The first 3D-printed office in Dubai took 17 days to print and was installed on site in merely two days. This was evidently faster than the time it typically takes to build standalone structures using traditional construction methods. The 3D-printing technique cut both building and labour costs by 50 per cent compared to conventional buildings of similar size. These savings translate into enhanced productivity, higher economic returns and increased sustainability.
Defence manufacturers have also been quick to adopt 3D printing. While the hardware has existed for years, the evolution of technology has driven its development from concept to reality across many industries in the UAE.
Commonly referred to in the defence sector as additive manufacturing, 3D printing creates an object from a digital design by overlapping thin layers of a particular substance into a precise shape. Each layer can be very complex, meaning 3D printers can create sections designed to move, such as hinges and wheels, as part of the same object. Limitations to the technology, such as restrictions on materials, are also diminishing.
This has prompted several industries to embrace additive manufacturing for everyday operations, including, for example, automotive – making hybrid cars, and healthcare – replacing broken limbs and tissue in the human body. Today, 3D printers are also being used to manufacture aeropace components – to print parts for a prototype of the satellite named MBZ-Sat – and achieve greater precision and finer resolution at higher speeds and lower costs.
Considering that less than a decade ago, a 3D printer could only produce the most rudimentary objects, this is a cause for optimism as to what additive manufacturing will mean for the future of the defence industry.
Traditional manufacturing methods include computer numerical control machining, or a computer-aided, high-accuracy manufacturing process. In contrast to 3D printing, CNC machining is a form of subtractive manufacturing, where solid pieces of raw material are carved into a desired shape and size using a controlled material removal process. As the name implies, the subtractive process begins with a block of material, and that material is cut away until the design is achieved. In the case of 3D printing, you start with nothing, and build on the object using only the amount of material required, which results in substantial cost savings.
In the coming years, 3D printing will be fully integrated with traditional manufacturing and will be a mainstream element of most assembly lines. Faster, more robust 3D printers that create consistent high-quality output will power large-scale production on par with traditional techniques. The advantages of 3D printing over other manufacturing technologies are vast and lead to profound changes in the way products are designed and developed.
For equipment manufacturers, 3D printing offers an inexpensive option of producing prototypes of complicated components to ensure they fit into the design before CNC machining. The ability to create prototypes without tooling also allows companies to quickly test multiple configurations in order to determine customer preferences, thereby reducing product risk and the time it takes to place the finished product on the market.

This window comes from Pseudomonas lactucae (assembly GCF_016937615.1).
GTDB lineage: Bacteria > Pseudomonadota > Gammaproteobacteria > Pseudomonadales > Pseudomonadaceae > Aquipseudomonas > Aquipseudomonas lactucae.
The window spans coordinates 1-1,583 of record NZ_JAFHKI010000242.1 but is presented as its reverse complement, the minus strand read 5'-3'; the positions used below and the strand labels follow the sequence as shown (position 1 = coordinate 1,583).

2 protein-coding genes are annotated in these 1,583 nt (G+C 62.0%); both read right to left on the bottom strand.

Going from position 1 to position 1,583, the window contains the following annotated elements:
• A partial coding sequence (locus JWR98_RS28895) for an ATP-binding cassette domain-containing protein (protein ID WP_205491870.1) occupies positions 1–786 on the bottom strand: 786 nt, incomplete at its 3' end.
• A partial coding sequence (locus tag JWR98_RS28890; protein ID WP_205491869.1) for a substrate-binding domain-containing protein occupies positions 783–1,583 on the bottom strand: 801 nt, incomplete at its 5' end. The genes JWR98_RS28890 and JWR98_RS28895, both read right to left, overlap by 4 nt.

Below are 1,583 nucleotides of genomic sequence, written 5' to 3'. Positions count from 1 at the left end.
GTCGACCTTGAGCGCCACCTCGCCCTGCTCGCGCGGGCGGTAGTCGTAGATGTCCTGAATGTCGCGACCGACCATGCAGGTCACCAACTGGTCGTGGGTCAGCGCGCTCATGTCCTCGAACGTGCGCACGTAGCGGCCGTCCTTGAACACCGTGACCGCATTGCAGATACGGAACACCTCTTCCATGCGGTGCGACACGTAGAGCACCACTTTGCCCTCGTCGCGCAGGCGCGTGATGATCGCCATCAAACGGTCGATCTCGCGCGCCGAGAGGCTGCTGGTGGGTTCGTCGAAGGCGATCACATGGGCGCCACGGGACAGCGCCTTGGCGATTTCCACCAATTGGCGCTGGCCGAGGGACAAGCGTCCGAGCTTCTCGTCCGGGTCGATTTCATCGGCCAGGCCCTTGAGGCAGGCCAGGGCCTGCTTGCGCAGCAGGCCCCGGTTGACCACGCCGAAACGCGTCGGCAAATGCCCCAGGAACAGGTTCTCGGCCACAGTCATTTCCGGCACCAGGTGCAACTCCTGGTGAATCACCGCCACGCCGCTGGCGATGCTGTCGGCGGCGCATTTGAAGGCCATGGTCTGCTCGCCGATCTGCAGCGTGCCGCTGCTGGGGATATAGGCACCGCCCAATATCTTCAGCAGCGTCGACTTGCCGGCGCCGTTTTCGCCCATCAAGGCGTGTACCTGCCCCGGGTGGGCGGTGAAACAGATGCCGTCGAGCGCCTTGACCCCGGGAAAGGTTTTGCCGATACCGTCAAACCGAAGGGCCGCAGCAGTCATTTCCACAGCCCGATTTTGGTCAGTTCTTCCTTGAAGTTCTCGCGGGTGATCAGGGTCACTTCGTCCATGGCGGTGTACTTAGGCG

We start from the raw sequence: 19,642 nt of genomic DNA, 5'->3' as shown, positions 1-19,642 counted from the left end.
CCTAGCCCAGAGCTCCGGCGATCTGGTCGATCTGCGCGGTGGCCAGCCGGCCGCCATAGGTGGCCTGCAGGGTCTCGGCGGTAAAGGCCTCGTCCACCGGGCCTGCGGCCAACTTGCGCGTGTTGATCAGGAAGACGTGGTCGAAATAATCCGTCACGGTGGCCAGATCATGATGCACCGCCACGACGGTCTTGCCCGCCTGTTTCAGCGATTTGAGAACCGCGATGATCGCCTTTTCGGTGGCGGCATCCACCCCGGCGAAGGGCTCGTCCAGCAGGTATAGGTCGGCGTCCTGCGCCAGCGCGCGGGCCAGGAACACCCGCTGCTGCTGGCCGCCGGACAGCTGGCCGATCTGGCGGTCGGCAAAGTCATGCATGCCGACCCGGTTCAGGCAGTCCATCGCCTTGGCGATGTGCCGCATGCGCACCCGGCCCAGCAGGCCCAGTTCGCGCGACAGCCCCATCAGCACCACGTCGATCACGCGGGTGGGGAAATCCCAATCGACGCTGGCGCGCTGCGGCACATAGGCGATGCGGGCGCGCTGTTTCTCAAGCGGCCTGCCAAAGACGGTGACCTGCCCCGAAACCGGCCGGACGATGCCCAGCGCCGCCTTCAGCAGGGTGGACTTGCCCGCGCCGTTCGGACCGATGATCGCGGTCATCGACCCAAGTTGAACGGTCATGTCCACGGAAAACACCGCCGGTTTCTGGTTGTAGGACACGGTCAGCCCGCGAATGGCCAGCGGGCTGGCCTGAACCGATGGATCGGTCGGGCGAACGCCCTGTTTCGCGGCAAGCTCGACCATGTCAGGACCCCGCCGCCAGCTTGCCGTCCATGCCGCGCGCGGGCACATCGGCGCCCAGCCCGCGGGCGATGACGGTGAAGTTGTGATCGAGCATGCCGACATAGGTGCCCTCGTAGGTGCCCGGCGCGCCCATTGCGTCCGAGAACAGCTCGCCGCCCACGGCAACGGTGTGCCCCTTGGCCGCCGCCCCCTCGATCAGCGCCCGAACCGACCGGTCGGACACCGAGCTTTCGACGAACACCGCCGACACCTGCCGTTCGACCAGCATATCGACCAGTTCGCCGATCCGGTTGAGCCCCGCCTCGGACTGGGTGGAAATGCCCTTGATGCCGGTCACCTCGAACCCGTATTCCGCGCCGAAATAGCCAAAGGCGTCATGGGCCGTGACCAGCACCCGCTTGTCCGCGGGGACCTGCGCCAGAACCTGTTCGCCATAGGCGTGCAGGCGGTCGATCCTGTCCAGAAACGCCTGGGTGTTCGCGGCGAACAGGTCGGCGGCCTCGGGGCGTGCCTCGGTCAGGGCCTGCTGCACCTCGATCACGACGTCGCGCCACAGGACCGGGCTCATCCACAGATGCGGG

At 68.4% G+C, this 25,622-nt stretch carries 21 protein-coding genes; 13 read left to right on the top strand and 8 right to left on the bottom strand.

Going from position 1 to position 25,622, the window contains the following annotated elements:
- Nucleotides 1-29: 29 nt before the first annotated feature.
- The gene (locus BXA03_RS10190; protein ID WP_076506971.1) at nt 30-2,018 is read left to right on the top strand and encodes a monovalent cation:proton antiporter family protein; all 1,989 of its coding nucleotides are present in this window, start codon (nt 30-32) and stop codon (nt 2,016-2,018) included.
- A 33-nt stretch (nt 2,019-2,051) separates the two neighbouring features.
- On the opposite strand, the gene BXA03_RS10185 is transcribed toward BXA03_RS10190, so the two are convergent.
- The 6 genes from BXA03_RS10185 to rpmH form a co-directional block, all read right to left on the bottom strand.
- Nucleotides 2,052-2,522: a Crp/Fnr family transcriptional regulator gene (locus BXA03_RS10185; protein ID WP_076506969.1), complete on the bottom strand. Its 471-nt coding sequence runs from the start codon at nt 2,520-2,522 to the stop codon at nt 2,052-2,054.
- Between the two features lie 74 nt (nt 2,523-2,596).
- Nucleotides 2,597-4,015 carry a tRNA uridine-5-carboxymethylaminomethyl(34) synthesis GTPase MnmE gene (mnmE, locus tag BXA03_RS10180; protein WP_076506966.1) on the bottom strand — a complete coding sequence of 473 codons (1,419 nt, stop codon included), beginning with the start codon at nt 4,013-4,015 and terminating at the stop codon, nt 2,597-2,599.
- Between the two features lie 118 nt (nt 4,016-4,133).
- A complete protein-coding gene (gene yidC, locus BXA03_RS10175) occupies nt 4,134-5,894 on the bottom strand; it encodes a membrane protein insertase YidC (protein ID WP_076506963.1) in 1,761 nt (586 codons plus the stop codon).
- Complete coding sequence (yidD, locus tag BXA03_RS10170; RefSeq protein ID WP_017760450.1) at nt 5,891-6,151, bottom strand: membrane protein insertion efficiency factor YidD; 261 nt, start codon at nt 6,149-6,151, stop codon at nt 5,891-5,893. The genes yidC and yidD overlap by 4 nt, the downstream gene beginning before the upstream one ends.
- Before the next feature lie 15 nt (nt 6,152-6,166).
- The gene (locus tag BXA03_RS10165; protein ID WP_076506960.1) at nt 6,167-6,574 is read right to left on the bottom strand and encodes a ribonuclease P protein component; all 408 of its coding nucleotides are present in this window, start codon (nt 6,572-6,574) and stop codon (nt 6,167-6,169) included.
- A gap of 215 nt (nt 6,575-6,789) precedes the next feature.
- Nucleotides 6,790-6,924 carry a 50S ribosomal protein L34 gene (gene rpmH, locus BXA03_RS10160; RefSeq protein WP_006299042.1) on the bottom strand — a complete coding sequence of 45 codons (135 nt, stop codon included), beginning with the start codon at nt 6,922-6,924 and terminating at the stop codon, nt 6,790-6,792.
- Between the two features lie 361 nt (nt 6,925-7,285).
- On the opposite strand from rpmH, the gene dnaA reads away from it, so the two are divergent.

The first prototype is rarely what the product design process ends with. Most products go through an extensive process of testing and re-examination before the designs are finalised. Bearing these constraints in mind, 3D printing is the most effective way to speed up this process. The stages of testing, changing and refining a design could otherwise take weeks, or even months, under a more traditional prototyping model. Now it can be reduced to a matter of days.
Thus, 3D printing is at the core of our on-demand, highly customised economy, changing the way we approach design, inventory and logistics. In a combat zone without existing parts inventory, replacement parts can be manufactured on site in near-real time. Manufacturers can deliver weapons systems faster while simultaneously improving design.
Fleets of drones or unmanned aerial vehicles can extend their range and payload capabilities while their obsolescent parts are re-engineered, printed and returned to combat in a matter of days or even hours. But let’s think bigger: 3D printers will also add versatility in other ways. They will be able to print one object containing multiple materials – including metal, ceramics, concrete and plastics, on the same machine, even – paving the way for a much wider field of use.
There are several companies that focus on using 3D printing as the sole method of production. It is hard to predict just how big an impact 3D printing will have in the long run. In simple terms, this is a technology that has the potential to change the way we look at making a product. Clearly, additive manufacturing has the potential to revolutionise not only defence but all industries.